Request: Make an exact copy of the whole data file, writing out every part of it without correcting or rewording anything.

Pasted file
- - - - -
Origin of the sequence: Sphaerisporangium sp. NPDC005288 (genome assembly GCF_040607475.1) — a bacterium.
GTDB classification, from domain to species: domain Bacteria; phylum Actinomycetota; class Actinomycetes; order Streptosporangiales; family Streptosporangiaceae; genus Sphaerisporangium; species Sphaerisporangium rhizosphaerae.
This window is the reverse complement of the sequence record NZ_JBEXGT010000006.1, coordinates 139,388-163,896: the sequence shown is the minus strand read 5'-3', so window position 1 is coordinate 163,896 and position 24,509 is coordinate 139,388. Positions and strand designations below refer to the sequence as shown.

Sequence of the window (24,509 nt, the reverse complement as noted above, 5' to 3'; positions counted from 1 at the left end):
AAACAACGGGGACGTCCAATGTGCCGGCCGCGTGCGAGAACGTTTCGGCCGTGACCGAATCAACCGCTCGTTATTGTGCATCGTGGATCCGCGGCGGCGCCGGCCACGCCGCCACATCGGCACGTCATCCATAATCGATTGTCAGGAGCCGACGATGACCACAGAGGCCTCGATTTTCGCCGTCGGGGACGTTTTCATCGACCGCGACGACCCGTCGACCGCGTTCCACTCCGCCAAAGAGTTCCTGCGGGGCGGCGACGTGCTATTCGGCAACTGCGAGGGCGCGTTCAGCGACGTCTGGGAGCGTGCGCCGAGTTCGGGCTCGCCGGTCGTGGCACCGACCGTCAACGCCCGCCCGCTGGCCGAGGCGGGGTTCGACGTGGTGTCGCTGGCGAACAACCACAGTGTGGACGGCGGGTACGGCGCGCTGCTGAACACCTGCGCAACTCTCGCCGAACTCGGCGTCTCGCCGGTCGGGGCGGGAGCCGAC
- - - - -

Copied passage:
Origin of the sequence: Sphaerisporangium sp. NPDC005288 (genome assembly GCF_040607475.1) — a bacterium.
GTDB classification, from domain to species: domain Bacteria; phylum Actinomycetota; class Actinomycetes; order Streptosporangiales; family Streptosporangiaceae; genus Sphaerisporangium; species Sphaerisporangium rhizosphaerae.
This window is the reverse complement of the sequence record NZ_JBEXGT010000006.1, coordinates 139,388-163,896: the sequence shown is the minus strand read 5'-3', so window position 1 is coordinate 163,896 and position 24,509 is coordinate 139,388. Positions and strand designations below refer to the sequence as shown.

Sequence of the window (24,509 nt, the reverse complement as noted above, 5' to 3'; positions counted from 1 at the left end):
AAACAACGGGGACGTCCAATGTGCCGGCCGCGTGCGAGAACGTTTCGGCCGTGACCGAATCAACCGCTCGTTATTGTGCATCGTGGATCCGCGGCGGCGCCGGCCACGCCGCCACATCGGCACGTCATCCATAATCGATTGTCAGGAGCCGACGATGACCACAGAGGCCTCGATTTTCGCCGTCGGGGACGTTTTCATCGACCGCGACGACCCGTCGACCGCGTTCCACTCCGCCAAAGAGTTCCTGCGGGGCGGCGACGTGCTATTCGGCAACTGCGAGGGCGCGTTCAGCGACGTCTGGGAGCGTGCGCCGAGTTCGGGCTCGCCGGTCGTGGCACCGACCGTCAACGCCCGCCCGCTGGCCGAGGCGGGGTTCGACGTGGTGTCGCTGGCGAACAACCACAGTGTGGACGGCGGGTACGGCGCGCTGCTGAACACCTGCGCAACTCTCGCCGAACTCGGCGTCTCGCCGGTCGGGGCGGGAGCCGAC